|January 13, 2002. Tina Lam, staff writer, The Detroit Free Press, reports that after the 6th U.S. Circuit Court of Appeals in Cincinnati ruled, by a 2 to 1 majority on January 11, that Detroit's casino ordinance was unconstitutional, the Lac Vieux Desert Band of Lake Superior Chippewa Indians asked the State of Illinois to shut down all three Detroit casinos affected by the ruling. |
The federal court found that the Detroit ordinance was illegitimate because it established preferences for licenses for only two groups of owners, neither of which is the tribe.
Michigan's smallest Indian tribe numbers just 487, and this is the latest round in the courts which they have won in a five year battle with the established Detroit casino industry.
The three casinos in question employ around 8,000 people.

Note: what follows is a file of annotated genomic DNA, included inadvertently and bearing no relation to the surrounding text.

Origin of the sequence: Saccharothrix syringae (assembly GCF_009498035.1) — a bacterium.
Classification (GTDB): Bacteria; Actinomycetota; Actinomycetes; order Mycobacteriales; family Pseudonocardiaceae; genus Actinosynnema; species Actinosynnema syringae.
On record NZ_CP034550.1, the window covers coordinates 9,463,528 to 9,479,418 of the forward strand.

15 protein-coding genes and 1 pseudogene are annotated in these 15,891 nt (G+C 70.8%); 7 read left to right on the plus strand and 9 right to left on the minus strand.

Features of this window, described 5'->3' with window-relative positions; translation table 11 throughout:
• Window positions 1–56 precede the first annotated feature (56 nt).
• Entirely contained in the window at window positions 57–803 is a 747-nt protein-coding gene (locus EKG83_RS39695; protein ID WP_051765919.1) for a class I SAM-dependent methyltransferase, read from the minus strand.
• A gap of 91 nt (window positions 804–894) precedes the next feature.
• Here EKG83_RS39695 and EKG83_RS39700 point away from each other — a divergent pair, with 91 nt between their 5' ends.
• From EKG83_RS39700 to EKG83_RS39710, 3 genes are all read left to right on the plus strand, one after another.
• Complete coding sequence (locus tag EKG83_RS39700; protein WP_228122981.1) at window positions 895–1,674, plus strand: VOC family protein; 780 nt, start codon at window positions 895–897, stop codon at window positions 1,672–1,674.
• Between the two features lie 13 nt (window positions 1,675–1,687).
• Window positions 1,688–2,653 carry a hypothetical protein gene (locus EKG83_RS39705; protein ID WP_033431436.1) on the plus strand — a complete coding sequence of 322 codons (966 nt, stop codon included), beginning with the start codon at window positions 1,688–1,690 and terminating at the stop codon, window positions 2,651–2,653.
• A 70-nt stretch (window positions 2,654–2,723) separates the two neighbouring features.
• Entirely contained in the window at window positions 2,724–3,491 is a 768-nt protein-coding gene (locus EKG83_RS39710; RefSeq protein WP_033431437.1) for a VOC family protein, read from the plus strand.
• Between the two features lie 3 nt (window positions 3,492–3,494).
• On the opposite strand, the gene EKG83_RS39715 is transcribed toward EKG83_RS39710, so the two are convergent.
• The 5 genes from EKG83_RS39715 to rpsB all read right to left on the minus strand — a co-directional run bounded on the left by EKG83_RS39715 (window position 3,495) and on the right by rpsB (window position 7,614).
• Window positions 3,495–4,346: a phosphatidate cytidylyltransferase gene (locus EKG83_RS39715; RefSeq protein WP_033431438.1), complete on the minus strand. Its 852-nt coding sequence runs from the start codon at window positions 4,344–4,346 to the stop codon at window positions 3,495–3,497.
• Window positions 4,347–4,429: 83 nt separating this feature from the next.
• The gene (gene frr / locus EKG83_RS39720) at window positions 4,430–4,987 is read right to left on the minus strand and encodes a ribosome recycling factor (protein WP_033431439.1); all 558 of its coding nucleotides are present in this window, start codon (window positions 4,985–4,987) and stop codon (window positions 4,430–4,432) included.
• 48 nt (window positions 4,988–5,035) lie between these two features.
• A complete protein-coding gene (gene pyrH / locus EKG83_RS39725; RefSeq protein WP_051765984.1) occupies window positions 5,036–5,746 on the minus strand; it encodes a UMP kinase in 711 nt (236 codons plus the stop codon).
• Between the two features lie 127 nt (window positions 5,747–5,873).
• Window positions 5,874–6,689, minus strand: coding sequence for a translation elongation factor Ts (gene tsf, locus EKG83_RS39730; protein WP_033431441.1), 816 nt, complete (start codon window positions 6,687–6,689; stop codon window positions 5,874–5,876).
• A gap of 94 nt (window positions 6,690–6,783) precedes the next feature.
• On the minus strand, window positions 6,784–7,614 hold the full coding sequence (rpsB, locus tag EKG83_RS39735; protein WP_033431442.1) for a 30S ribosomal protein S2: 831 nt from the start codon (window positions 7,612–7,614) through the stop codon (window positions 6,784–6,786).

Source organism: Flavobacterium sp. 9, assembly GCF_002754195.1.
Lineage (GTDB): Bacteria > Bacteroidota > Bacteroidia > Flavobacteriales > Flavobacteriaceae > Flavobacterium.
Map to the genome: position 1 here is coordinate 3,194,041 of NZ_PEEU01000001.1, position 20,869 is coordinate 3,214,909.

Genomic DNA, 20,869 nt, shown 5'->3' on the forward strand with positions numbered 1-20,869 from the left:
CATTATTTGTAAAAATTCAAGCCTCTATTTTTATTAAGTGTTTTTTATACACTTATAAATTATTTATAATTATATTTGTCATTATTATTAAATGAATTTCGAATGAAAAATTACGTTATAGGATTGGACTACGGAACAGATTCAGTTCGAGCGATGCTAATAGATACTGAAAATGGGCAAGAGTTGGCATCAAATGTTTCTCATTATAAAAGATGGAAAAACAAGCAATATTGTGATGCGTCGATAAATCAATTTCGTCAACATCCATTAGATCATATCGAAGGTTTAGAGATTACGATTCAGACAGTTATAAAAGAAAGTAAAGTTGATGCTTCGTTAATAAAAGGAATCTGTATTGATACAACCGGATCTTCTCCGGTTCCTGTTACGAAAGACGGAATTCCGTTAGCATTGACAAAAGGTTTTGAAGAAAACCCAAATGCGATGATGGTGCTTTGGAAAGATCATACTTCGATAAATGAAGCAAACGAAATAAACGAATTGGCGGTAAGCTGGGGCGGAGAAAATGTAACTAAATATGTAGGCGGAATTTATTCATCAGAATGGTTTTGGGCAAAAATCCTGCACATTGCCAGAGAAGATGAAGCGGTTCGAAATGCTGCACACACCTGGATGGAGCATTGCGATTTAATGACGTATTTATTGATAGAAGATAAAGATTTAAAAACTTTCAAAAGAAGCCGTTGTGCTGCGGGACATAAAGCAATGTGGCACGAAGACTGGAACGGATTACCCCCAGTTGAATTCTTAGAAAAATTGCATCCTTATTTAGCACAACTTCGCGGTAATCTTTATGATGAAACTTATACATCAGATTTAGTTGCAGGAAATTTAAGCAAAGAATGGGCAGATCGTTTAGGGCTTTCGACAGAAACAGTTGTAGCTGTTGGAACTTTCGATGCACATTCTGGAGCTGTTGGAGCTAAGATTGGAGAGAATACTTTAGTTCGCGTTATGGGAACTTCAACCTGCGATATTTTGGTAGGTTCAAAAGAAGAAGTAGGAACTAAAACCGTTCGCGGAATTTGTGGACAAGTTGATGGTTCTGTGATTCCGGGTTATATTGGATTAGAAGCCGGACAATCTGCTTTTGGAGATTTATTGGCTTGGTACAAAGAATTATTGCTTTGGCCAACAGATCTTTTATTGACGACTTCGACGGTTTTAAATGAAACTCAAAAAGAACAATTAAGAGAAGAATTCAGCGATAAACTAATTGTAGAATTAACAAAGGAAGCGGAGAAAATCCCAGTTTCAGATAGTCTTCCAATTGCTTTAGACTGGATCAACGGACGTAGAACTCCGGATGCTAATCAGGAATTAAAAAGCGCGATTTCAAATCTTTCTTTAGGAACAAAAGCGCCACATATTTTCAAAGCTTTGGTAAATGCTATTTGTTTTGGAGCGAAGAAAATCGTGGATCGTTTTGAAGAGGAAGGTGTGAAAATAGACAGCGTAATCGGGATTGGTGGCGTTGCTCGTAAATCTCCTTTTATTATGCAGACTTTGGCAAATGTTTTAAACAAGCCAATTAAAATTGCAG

Conly Shulte, an attorney for the tribe, said, 'With the preference, the ordinance is fatally unfair and the casino licenses Detroit has issued to date are illegitimate ... The federal court has plainly said they are illegal. We believe the board has a duty to revoke their licenses and shut the doors.'
The Michigan Gaming Control Board said it is considering the ruling, but has no immediate plans to take action.
The City of Detroit has until January 25 to file a request with the full Court of Appeals to reconsider the ruling. Detroit also has about three months to ask the U.S. Supreme Court to hear the case.